|1993-03-17||Runaway Jim||Hollywood, CA||8:02||Dazzling, swirling play from Trey as the jam becomes subdued and assumes an almost "Weekapaug" vibe. Fish remains relentless, and he rocks and rolls the band through a wild rise which finds Trey zipping through simply incredible runs.|
|1993-03-17||Weekapaug||Hollywood, CA||10:41||Fun and exploratory jam includes a solid breakdown section with jams/teases of "Heartbreaker" and "Lively Up Yourself."|
|1993-03-18||Bowie||Hollywood, CA||14:30||> in from "I Didn't Know." A good one with some "DEG"-like jamming to add to the dissonance factor. Machine Gun Trey in serious heavy action towards the end.|
|1993-03-18||My Friend||Hollywood, CA||7:42||Following the final refrain, the band launches into an evil sounding "Little Drummer Boy" jam, singing "my friend, my friend he's got a knife" to the "Drummer Boy" melody.|
|1993-03-18||SOAMelt||Hollywood, CA||10:16||Although the jam is basically "Type I," it includes teasing/jamming on the Bee Gees' "Staying Alive" throughout, some "Little Drummer Boy" teases near the end, and is very well played with good Trey shredding.|
|1993-03-18||YEM||Hollywood, CA||23:40||Trey shreds throughout the jam of this quintessential 1993 version. And you aren't the only person to hear "Terri" and "Tickle" in this wild vocal jam.|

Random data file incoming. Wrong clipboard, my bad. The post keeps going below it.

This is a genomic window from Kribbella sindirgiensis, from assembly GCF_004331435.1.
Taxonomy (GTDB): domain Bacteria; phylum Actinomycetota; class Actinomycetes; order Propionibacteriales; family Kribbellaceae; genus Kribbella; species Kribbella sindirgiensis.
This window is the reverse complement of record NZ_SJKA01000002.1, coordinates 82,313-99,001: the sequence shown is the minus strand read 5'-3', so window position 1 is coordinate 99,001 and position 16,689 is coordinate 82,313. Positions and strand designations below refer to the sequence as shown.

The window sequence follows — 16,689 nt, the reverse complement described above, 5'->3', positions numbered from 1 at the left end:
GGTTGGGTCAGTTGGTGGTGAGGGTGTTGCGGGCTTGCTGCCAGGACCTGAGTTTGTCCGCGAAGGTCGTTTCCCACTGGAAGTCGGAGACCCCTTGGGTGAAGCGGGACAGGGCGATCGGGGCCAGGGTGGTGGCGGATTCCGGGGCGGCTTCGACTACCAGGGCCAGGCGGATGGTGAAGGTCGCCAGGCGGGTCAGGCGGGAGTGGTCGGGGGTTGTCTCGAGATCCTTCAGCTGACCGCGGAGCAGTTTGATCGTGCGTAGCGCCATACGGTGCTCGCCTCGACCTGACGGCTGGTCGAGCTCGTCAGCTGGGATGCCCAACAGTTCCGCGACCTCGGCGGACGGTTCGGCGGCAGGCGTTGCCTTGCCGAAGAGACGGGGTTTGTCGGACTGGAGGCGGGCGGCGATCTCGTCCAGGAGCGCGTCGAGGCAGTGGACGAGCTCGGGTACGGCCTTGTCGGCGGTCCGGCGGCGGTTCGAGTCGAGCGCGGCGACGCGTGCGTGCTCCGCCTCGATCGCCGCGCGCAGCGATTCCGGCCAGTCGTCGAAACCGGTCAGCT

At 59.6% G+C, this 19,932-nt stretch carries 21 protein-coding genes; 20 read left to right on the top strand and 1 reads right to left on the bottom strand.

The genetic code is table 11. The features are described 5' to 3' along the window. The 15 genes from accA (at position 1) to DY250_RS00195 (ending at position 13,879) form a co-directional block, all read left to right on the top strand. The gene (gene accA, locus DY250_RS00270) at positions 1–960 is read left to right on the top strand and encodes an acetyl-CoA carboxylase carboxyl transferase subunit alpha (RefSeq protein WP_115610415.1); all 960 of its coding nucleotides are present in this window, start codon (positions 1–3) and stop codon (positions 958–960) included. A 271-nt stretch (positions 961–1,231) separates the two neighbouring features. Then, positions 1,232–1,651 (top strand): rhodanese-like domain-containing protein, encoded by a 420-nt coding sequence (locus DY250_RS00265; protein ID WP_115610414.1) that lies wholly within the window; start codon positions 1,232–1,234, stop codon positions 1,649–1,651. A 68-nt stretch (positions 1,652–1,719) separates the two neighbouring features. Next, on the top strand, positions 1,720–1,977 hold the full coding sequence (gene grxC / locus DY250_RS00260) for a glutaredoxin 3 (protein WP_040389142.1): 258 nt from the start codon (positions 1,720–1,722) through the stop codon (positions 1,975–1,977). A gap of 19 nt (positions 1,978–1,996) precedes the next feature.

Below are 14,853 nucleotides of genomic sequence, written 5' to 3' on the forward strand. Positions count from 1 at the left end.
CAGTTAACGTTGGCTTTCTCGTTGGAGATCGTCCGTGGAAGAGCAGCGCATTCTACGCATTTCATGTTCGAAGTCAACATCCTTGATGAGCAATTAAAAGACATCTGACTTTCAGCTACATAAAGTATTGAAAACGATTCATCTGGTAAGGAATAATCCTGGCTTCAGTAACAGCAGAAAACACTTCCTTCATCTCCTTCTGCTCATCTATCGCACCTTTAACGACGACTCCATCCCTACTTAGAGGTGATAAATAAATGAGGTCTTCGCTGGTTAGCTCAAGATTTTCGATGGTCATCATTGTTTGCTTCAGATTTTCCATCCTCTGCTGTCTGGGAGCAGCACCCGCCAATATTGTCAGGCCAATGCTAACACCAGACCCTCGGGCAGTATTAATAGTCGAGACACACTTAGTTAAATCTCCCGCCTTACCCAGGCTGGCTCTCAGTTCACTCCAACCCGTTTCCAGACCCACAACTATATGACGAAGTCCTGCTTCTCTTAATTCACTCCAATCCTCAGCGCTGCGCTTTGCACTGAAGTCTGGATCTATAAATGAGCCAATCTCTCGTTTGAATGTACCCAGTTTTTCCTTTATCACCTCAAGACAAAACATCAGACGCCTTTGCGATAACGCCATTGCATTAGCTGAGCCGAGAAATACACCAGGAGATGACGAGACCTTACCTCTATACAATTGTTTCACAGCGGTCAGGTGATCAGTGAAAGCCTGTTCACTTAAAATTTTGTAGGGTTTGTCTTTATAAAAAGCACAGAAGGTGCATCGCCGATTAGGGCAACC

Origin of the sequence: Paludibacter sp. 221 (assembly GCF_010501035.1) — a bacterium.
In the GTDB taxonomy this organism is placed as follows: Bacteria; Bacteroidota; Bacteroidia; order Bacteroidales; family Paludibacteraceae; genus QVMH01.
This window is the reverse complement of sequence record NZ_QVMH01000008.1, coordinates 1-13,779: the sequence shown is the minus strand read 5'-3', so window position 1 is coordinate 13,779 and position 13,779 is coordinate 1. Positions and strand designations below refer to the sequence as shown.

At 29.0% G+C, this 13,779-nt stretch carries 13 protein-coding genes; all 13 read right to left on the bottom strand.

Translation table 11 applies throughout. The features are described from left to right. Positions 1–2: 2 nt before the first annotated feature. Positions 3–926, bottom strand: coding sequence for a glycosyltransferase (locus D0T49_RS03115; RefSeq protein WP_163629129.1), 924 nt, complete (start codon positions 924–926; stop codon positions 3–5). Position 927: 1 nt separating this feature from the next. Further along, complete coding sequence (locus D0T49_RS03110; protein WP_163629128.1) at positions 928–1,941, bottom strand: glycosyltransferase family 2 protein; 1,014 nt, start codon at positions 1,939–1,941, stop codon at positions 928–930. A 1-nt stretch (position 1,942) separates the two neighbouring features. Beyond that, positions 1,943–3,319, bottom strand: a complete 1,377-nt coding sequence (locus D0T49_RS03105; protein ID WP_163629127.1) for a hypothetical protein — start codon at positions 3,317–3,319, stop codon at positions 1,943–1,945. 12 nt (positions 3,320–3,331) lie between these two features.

|2013-08-05||SOAMule||Hollywood, CA||9:21||Page solo > Fish playing Mike's bass with mallets > whole band drum solos > klezmer > chanting by Mike and conclusion.|
|2013-08-05||Hood||Hollywood, CA||22:32||Ground-breaking version that ushers in a new era of exploratory "Hoods." After some typical play, the jam turns rocking and percussive, including some "Woo" jamming. Things settle and the play becomes introspective and probing. Turning upbeat but with tension, the jam takes a final deep breath and returns to "Hood."|
Phish.net is a non-commercial project run by Phish fans and for Phish fans under the auspices of the all-volunteer, non-profit Mockingbird Foundation.
This project serves to compile, preserve, and protect encyclopedic information about Phish and their music.
The Mockingbird Foundation is a non-profit organization founded by Phish fans in 1996 to generate charitable proceeds from the Phish community.
And since we're entirely volunteer – with no office, salaries, or paid staff – administrative costs are less than 2% of revenues! So far, we've distributed over $2 million to support music education for children – hundreds of grants in all 50 states, with more on the way.